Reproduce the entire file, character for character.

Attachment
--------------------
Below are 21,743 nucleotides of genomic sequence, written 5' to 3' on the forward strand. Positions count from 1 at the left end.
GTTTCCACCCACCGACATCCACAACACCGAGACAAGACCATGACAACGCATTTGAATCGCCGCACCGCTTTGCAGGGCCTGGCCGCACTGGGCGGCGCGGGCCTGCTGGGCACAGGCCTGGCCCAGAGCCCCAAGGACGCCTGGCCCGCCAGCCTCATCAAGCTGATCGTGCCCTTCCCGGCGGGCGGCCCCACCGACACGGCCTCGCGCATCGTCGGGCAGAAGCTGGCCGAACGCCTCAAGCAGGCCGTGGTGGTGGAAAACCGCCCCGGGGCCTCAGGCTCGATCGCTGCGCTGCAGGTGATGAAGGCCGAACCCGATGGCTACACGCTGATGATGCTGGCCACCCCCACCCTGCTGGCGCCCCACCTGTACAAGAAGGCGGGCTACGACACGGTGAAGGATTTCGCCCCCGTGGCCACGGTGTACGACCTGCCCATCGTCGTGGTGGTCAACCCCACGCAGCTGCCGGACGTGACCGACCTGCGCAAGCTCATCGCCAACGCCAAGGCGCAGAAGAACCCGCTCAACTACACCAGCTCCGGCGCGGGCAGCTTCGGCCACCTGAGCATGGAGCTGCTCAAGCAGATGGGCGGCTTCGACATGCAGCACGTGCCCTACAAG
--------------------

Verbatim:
Below are 21,743 nucleotides of genomic sequence, written 5' to 3' on the forward strand. Positions count from 1 at the left end.
GTTTCCACCCACCGACATCCACAACACCGAGACAAGACCATGACAACGCATTTGAATCGCCGCACCGCTTTGCAGGGCCTGGCCGCACTGGGCGGCGCGGGCCTGCTGGGCACAGGCCTGGCCCAGAGCCCCAAGGACGCCTGGCCCGCCAGCCTCATCAAGCTGATCGTGCCCTTCCCGGCGGGCGGCCCCACCGACACGGCCTCGCGCATCGTCGGGCAGAAGCTGGCCGAACGCCTCAAGCAGGCCGTGGTGGTGGAAAACCGCCCCGGGGCCTCAGGCTCGATCGCTGCGCTGCAGGTGATGAAGGCCGAACCCGATGGCTACACGCTGATGATGCTGGCCACCCCCACCCTGCTGGCGCCCCACCTGTACAAGAAGGCGGGCTACGACACGGTGAAGGATTTCGCCCCCGTGGCCACGGTGTACGACCTGCCCATCGTCGTGGTGGTCAACCCCACGCAGCTGCCGGACGTGACCGACCTGCGCAAGCTCATCGCCAACGCCAAGGCGCAGAAGAACCCGCTCAACTACACCAGCTCCGGCGCGGGCAGCTTCGGCCACCTGAGCATGGAGCTGCTCAAGCAGATGGGCGGCTTCGACATGCAGCACGTGCCCTACAAG